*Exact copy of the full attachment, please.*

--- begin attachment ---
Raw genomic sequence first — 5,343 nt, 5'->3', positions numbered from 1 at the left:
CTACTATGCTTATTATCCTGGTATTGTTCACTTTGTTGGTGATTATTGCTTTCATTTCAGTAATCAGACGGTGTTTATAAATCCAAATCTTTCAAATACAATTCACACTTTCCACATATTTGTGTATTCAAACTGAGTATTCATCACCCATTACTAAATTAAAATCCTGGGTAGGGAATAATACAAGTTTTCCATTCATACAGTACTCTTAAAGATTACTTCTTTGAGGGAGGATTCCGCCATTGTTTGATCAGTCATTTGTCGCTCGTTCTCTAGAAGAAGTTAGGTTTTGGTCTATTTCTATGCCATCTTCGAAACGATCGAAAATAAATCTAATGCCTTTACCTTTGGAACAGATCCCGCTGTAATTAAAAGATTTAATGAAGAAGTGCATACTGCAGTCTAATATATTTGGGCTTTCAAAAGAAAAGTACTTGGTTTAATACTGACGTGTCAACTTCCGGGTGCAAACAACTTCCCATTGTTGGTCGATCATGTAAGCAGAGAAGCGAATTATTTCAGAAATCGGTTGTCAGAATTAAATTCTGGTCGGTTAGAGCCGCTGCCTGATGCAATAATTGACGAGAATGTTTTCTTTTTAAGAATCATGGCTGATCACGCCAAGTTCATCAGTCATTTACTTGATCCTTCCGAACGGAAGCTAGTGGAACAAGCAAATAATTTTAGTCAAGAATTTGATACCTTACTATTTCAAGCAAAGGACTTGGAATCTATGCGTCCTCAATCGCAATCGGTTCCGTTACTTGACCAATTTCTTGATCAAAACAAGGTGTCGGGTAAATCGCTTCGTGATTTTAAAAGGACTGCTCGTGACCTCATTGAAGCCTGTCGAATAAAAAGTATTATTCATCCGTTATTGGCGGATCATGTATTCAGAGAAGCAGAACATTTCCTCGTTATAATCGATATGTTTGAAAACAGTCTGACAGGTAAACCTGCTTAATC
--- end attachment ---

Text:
Raw genomic sequence first — 5,343 nt, 5'->3', positions numbered from 1 at the left:
CTACTATGCTTATTATCCTGGTATTGTTCACTTTGTTGGTGATTATTGCTTTCATTTCAGTAATCAGACGGTGTTTATAAATCCAAATCTTTCAAATACAATTCACACTTTCCACATATTTGTGTATTCAAACTGAGTATTCATCACCCATTACTAAATTAAAATCCTGGGTAGGGAATAATACAAGTTTTCCATTCATACAGTACTCTTAAAGATTACTTCTTTGAGGGAGGATTCCGCCATTGTTTGATCAGTCATTTGTCGCTCGTTCTCTAGAAGAAGTTAGGTTTTGGTCTATTTCTATGCCATCTTCGAAACGATCGAAAATAAATCTAATGCCTTTACCTTTGGAACAGATCCCGCTGTAATTAAAAGATTTAATGAAGAAGTGCATACTGCAGTCTAATATATTTGGGCTTTCAAAAGAAAAGTACTTGGTTTAATACTGACGTGTCAACTTCCGGGTGCAAACAACTTCCCATTGTTGGTCGATCATGTAAGCAGAGAAGCGAATTATTTCAGAAATCGGTTGTCAGAATTAAATTCTGGTCGGTTAGAGCCGCTGCCTGATGCAATAATTGACGAGAATGTTTTCTTTTTAAGAATCATGGCTGATCACGCCAAGTTCATCAGTCATTTACTTGATCCTTCCGAACGGAAGCTAGTGGAACAAGCAAATAATTTTAGTCAAGAATTTGATACCTTACTATTTCAAGCAAAGGACTTGGAATCTATGCGTCCTCAATCGCAATCGGTTCCGTTACTTGACCAATTTCTTGATCAAAACAAGGTGTCGGGTAAATCGCTTCGTGATTTTAAAAGGACTGCTCGTGACCTCATTGAAGCCTGTCGAATAAAAAGTATTATTCATCCGTTATTGGCGGATCATGTATTCAGAGAAGCAGAACATTTCCTCGTTATAATCGATATGTTTGAAAACAGTCTGACAGGTAAACCTGCTTAATC